Breguet 14 Airplane Videos and Airplane Pictures

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Breguet 14 Aircraft Information

Breguet 14

Breguet 14

Warbird Picture - Polish Breguet 14 during the Kiev Offensive

Picture - Polish Breguet 14 during the Kiev Offensive

Role: Bomber
Manufacturer: Breguet
First flight: November 21, 1916
Introduced: 1917
Primary users: Aéronautique Militaire US Army Air Service Polish Air Force
Produced: 1916-1928
Number built: ca 7,800

The Breguet 14 was a French biplane bomber and reconnaissance aircraft of World War I. It was built in very large numbers and production continued for many years after the end of the war. Apart from its widespread usage, it was noteworthy for becoming the first aircraft in mass production to use large amounts of metal rather than wood in its structure. This allowed the airframe to be lighter than a wooden airframe of the same strength, in turn making the aircraft very fast and agile for its size, able to outrun many of the fighters of the day. Its strong construction was able to sustain much damage, it was easy to handle and had good performance. The Breguet 14 is often considered one of the best aircraft of the war.

Design and development

The aircraft was designed by Louis Breguet, who flew the first prototype (originally designated Breguet AV Type XIV) on its first flight on 21 November 1916. The design was a come-back for Breguet to designing conventional planes, after designing pusher-type aircraft Breguet BUM. Later that month, the French Army's Section Technique de l' Aéronautique (S.T.Aé.) issued requirements for four different new aircraft types. Breguet submitted his new design for two of those categories - reconnaissance aircraft, and bomber.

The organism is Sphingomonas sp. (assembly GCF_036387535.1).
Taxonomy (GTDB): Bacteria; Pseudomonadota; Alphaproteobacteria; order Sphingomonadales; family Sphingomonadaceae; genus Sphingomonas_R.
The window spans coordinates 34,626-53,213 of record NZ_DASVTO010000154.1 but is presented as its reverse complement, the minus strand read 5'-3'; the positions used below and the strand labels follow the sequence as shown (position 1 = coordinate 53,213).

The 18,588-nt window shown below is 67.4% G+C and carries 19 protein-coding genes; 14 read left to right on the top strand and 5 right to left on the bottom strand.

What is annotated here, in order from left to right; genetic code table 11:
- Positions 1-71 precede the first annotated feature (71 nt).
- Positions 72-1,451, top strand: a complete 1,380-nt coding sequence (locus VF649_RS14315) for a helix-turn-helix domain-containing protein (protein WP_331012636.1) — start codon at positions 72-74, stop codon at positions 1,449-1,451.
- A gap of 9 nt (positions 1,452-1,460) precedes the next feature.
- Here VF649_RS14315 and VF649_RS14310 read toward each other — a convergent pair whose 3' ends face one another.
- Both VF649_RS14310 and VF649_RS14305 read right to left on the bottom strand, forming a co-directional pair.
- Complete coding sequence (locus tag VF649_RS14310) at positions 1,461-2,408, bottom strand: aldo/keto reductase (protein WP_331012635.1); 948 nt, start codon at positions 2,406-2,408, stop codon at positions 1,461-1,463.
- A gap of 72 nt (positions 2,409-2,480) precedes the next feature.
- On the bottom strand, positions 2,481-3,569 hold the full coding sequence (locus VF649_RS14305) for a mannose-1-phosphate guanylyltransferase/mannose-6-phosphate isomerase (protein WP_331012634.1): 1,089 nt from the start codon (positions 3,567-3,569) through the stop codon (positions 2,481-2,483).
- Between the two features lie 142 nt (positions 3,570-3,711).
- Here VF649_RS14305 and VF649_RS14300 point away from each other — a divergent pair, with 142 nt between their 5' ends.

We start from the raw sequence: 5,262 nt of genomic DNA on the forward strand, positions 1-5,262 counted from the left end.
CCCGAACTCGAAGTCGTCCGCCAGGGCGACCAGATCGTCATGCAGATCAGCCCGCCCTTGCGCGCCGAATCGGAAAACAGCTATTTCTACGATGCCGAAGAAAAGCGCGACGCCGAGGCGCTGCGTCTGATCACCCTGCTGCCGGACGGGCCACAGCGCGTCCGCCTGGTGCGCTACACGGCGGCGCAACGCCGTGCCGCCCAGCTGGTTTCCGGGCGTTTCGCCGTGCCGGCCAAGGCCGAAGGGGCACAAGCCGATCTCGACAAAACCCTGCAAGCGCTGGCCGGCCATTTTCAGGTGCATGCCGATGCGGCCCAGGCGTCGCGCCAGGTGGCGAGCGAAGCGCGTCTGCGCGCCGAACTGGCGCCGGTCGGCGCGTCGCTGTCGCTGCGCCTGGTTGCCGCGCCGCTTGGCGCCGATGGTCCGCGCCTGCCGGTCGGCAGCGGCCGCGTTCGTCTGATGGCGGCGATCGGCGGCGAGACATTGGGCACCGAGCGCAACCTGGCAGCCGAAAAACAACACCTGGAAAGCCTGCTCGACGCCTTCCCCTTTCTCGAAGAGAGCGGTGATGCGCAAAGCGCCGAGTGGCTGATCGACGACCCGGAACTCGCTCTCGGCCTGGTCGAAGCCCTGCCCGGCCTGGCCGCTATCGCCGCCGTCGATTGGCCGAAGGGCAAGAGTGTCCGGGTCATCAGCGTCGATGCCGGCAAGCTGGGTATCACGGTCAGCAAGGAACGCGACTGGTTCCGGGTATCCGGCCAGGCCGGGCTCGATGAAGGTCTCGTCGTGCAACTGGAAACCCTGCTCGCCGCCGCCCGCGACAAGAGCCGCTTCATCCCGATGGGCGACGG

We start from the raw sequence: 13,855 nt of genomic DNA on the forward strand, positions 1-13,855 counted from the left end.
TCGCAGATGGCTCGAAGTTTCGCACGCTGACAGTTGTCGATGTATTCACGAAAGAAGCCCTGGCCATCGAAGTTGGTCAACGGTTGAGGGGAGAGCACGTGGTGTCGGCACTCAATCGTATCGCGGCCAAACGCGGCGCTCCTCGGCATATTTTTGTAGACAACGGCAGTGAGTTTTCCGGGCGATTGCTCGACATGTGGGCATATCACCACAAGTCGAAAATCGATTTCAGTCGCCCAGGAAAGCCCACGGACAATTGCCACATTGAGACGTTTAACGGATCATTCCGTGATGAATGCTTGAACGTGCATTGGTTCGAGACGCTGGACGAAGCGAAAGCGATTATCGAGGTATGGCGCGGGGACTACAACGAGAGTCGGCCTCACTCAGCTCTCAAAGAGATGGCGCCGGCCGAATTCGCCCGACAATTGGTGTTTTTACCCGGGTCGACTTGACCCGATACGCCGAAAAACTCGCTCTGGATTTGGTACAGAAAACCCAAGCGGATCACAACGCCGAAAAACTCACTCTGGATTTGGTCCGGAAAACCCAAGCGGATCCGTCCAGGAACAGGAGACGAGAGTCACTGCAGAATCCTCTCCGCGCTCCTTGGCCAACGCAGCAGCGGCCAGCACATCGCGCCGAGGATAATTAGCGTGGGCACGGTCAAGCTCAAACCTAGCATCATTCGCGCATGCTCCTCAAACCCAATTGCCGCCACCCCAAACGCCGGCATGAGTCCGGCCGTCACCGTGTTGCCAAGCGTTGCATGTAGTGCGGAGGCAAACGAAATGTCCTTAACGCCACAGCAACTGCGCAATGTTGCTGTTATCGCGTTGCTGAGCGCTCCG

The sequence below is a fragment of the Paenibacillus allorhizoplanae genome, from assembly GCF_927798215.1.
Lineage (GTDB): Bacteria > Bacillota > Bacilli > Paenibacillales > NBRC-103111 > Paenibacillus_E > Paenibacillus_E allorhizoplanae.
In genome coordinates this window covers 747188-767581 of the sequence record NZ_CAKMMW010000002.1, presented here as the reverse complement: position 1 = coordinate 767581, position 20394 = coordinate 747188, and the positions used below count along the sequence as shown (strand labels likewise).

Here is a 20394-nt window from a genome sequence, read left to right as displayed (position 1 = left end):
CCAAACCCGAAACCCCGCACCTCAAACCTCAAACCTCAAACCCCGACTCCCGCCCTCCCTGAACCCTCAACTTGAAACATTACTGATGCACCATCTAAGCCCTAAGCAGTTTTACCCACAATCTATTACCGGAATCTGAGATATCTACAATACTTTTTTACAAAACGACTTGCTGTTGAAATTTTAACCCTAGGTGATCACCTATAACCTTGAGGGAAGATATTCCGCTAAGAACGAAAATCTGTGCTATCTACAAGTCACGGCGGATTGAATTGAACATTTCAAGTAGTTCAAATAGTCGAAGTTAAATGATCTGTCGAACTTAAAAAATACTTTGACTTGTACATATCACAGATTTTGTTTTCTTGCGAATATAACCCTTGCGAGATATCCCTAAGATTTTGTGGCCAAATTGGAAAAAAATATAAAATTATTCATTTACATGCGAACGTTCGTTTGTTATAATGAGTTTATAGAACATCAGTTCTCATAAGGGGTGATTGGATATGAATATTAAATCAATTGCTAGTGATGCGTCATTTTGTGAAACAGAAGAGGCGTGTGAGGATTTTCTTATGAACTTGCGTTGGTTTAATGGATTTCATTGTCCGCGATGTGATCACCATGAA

Following evaluation in February, the Breguet 14 was accepted for both these roles, and in March, orders were placed for 150 reconnaissance aircraft and 100 bombers, designated Breguet 14A.2 and 14B.2 respectively (by 1918 written Breguet XIV A2/B2). The A.2 was equipped with a camera, with some carrying radios, while the lower wing of the 14B.2 was modified slightly in order to accommodate bomb racks (built by Michelin). Both variants featured automatic flaps, but these were not fitted to production aircraft.

Other minor variants flown in small numbers during the war included the 14B.1 long-range single-seat bomber, the 14GR.2 long-range reconnaissance, the 14H floatplane, the 14S air ambulance and the 14Et.2 trainer. Later variants 14bis A2 and 14bis B2 featured improved wing. An improved variant with bigger wings was the 16. There was also the two-seat fighter 17, which was built in small numbers only.

Operational history

Following successful deployment by the French, the type was also ordered by the Belgian Army (40 aircraft) and the United States Army Air Service (over 600 aircraft). Around half the Belgian and US aircraft were fitted with Fiat A.12 engines due to shortages of the original Renault 12F. By the end of World War I, some 5,500 Breguet 14s had been produced.